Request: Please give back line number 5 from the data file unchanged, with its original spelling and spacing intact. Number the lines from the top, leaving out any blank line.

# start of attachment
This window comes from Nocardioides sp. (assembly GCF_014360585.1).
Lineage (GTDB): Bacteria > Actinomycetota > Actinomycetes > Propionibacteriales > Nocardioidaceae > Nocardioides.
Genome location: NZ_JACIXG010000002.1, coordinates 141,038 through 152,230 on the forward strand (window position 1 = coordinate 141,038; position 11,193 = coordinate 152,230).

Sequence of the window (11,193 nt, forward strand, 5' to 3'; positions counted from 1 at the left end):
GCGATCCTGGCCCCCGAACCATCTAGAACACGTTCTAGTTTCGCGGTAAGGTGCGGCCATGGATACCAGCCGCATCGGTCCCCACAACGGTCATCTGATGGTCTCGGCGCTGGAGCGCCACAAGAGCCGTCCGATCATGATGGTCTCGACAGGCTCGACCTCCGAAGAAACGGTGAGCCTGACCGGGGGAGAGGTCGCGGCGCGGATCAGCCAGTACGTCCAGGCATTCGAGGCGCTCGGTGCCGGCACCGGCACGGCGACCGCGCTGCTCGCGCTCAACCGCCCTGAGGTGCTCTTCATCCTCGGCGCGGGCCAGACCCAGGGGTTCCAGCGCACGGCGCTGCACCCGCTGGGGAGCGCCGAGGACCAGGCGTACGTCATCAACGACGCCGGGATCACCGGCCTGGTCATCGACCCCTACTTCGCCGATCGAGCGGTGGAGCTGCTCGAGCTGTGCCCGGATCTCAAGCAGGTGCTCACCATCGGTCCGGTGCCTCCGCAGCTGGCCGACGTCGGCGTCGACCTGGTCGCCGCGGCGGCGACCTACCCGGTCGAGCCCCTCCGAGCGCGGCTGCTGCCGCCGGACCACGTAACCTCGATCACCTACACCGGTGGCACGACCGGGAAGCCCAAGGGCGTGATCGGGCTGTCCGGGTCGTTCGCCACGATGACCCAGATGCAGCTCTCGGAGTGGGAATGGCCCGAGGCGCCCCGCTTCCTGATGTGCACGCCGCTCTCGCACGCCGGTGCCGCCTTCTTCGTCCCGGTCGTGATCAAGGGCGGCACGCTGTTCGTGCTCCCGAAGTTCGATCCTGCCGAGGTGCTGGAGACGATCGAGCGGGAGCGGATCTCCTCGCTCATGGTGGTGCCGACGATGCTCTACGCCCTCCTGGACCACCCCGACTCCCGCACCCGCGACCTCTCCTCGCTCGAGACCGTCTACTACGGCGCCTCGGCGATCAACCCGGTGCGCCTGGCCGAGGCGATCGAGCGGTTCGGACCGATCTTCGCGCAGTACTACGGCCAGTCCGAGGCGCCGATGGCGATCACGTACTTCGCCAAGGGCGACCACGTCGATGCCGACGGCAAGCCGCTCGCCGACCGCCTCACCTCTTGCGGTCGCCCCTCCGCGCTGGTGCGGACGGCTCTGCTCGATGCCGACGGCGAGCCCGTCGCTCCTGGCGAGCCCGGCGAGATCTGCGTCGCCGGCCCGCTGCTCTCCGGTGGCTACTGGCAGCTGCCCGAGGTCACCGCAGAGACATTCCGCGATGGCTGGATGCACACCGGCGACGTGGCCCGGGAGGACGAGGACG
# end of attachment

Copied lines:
GCGATCCTGGCCCCCGAACCATCTAGAACACGTTCTAGTTTCGCGGTAAGGTGCGGCCATGGATACCAGCCGCATCGGTCCCCACAACGGTCATCTGATGGTCTCGGCGCTGGAGCGCCACAAGAGCCGTCCGATCATGATGGTCTCGACAGGCTCGACCTCCGAAGAAACGGTGAGCCTGACCGGGGGAGAGGTCGCGGCGCGGATCAGCCAGTACGTCCAGGCATTCGAGGCGCTCGGTGCCGGCACCGGCACGGCGACCGCGCTGCTCGCGCTCAACCGCCCTGAGGTGCTCTTCATCCTCGGCGCGGGCCAGACCCAGGGGTTCCAGCGCACGGCGCTGCACCCGCTGGGGAGCGCCGAGGACCAGGCGTACGTCATCAACGACGCCGGGATCACCGGCCTGGTCATCGACCCCTACTTCGCCGATCGAGCGGTGGAGCTGCTCGAGCTGTGCCCGGATCTCAAGCAGGTGCTCACCATCGGTCCGGTGCCTCCGCAGCTGGCCGACGTCGGCGTCGACCTGGTCGCCGCGGCGGCGACCTACCCGGTCGAGCCCCTCCGAGCGCGGCTGCTGCCGCCGGACCACGTAACCTCGATCACCTACACCGGTGGCACGACCGGGAAGCCCAAGGGCGTGATCGGGCTGTCCGGGTCGTTCGCCACGATGACCCAGATGCAGCTCTCGGAGTGGGAATGGCCCGAGGCGCCCCGCTTCCTGATGTGCACGCCGCTCTCGCACGCCGGTGCCGCCTTCTTCGTCCCGGTCGTGATCAAGGGCGGCACGCTGTTCGTGCTCCCGAAGTTCGATCCTGCCGAGGTGCTGGAGACGATCGAGCGGGAGCGGATCTCCTCGCTCATGGTGGTGCCGACGATGCTCTACGCCCTCCTGGACCACCCCGACTCCCGCACCCGCGACCTCTCCTCGCTCGAGACCGTCTACTACGGCGCCTCGGCGATCAACCCGGTGCGCCTGGCCGAGGCGATCGAGCGGTTCGGACCGATCTTCGCGCAGTACTACGGCCAGTCCGAGGCGCCGATGGCGATCACGTACTTCGCCAAGGGCGACCACGTCGATGCCGACGGCAAGCCGCTCGCCGACCGCCTCACCTCTTGCGGTCGCCCCTCCGCGCTGGTGCGGACGGCTCTGCTCGATGCCGACGGCGAGCCCGTCGCTCCTGGCGAGCCCGGCGAGATCTGCGTCGCCGGCCCGCTGCTCTCCGGTGGCTACTGGCAGCTGCCCGAGGTCACCGCAGAGACATTCCGCGATGGCTGGATGCACACCGGCGACGTGGCCCGGGAGGACGAGGACG